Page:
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Frequently Asked Questions

 Frequently Asked Questions

 

Broadband technologies

1. What is next generation broadband?

2. Why is next generation broadband better? 

3. How fast is Next Generation Broadband?

4. What is fast copper?

5. What's the difference between fibre, mobile, wireless and satellite broadband?

Improving your broadband speed

6. How can I get a better broadband service?

7. I’m not happy with the service of my supplier / provider

8. How do I find out what is happening in my area?

9. What can I do about slow broadband speeds?

Support for communities and businesses 

10.  How can my community get funding for super-fast broadband?

11. How can I access business support?

Terminology

12. Knowing your megabits from your megabytes 

13. Glossary

Technology

 

1. What is next generation broadband?

Next Generation broadband, sometimes called ‘superfast’ broadband, is the next generation of broadband technology.

Next generation broadband uses fibre-optic cable which is significantly faster than the services most of us use today. Traditional broadband uses copper telephone lines. Next generation broadband usually means anything over 25 Megabits per second (Mbps). Usually it can deliver upload and download speeds between 40Mbps to 100Mbps. As technology develops, it is likely that even faster speeds will be achieved.

Although not strictly ‘next generation’, high speed broadband can be delivered using other technologies. Radio-wireless, satellite and advanced copper solutions can also be used to deliver faster broadband services.

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2. Why is next generation broadband better?

Simply put, Next Generation Broadband is faster and can deliver more data. Current broadband services, delivered over copper telephone cables, can achieve speeds as high as 20 Mbps. However, this type of broadband is known as a distance-limited technology.

This means that someone who is a long way from the local telephone exchange won’t enjoy the same speeds as someone living much closer. The length of cable between you and the local exchange directly affects the speeds you will be able to receive.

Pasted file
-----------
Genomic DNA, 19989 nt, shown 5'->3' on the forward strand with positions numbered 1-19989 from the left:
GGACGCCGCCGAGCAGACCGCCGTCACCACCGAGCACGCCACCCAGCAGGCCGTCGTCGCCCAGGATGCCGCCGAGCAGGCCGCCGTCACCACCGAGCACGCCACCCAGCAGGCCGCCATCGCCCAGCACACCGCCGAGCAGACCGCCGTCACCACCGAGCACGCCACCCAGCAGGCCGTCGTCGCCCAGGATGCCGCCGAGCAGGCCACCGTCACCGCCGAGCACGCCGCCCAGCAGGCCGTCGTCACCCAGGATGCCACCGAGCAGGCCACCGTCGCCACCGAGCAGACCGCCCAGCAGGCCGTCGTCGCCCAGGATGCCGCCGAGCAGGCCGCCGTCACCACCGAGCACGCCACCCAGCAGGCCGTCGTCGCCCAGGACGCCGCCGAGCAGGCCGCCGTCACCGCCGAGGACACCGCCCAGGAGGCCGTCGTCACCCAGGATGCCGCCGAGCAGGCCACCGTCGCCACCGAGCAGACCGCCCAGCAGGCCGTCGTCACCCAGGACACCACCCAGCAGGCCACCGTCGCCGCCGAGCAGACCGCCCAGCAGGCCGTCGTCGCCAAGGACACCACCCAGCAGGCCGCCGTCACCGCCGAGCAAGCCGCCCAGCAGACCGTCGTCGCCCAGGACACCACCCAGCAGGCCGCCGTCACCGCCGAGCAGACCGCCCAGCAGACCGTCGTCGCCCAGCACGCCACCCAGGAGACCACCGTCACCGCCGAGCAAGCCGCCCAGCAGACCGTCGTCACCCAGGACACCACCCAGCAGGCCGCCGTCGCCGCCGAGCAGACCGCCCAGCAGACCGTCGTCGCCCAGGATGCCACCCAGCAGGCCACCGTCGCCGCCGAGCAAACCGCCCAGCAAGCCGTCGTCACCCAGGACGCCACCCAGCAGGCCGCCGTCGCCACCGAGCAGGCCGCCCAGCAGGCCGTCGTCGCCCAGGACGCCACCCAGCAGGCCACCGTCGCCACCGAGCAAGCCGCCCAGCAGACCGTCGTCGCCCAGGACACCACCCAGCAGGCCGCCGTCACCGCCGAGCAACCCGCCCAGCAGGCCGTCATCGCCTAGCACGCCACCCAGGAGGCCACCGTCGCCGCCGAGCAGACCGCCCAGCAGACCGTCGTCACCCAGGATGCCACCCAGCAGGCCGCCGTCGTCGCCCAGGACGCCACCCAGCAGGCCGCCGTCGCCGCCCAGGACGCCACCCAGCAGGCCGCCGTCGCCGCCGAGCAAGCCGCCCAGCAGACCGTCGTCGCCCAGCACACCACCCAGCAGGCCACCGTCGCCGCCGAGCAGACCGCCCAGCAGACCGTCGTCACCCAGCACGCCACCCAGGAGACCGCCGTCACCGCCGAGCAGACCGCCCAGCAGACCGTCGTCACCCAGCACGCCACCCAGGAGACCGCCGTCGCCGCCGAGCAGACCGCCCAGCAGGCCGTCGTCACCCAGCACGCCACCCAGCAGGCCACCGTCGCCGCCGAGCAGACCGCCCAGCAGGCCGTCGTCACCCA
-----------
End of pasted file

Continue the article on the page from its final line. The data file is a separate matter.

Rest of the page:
Fibre-optic cable uses a completely different type of technology. Each cable is made up of fibres as thick as a human hair. Although incredibly fine, these fibres can transmit huge volumes of data over very long distances.

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3. How fast is Next Generation Broadband?

The type of connection you have to fibre-optic broadband determines the kinds of speed you can enjoy.

Fibre to the Cabinet (FTTC) uses fibre optic cable from the telephone exchange to the street cabinet, which is like a junction box. A short length of copper cable connects your premises to the street cabinet. Speeds between 40 Mbps and 80 Mbps can be achieved using Fibre to the Cabinet.

A faster connection, known as Fibre To The Premises (FTTP), uses fibre cable all the way from the exchange to your local street cabinet then to your house. Speeds of over 100Mbps can be realised using FTTP. 

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4. What is fast copper?

This is an enhanced version of a technology known as Asynchronous Digital Subscriber Line (ADSL). Using more powerful equipment in the exchange it increases broadband speeds up to 20Mbps. 

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5. What's the difference between fibre, mobile, wireless and satellite broadband?

FIBRE

Fibre broadband is delivered through thin glass pipes known as fibre optic cable, using waves of light. This technology is generally regarded as the successor to DSL broadband, which is delivered over the copper telephone network. DSL broadband speeds are limited to around 24 Mbps.

Fibre to the cabinet (FTTC) and Fibre to the home (FTTH) are the two main methods of fibre broadband deployment in the UK. Current fibre services on the market offer speeds ranging from 40 Mbps to 100 Mbps, with faster services being trialled.

MOBILE

Mobile broadband is delivered through the mobile phone network. Existing mobile broadband services (3G) offer broadband speeds broadly comparable with current fixed-line services - around 7 or 8 Mbps. The fourth generation of mobile broadband technology, (4G), is currently being rolled out. It is also known as LTE (Long Term Evolution). Theoretically it can provide bandwidth of up to 100 Mbps, but 'real-life' speeds will probably be determined by how close you are to a mobile base-station and the number of users accessing the service.

WIRELESS

Wireless broadband is delivered through radio waves. Developments in fixed wireless access are concentrated on WiMax (Worldwide Interoperability for Microwave Access) technology. WiMax technology is currently capable of speeds up to 75 Mbps, whilst the latest versions under development could offer even faster speeds.

SATELLITE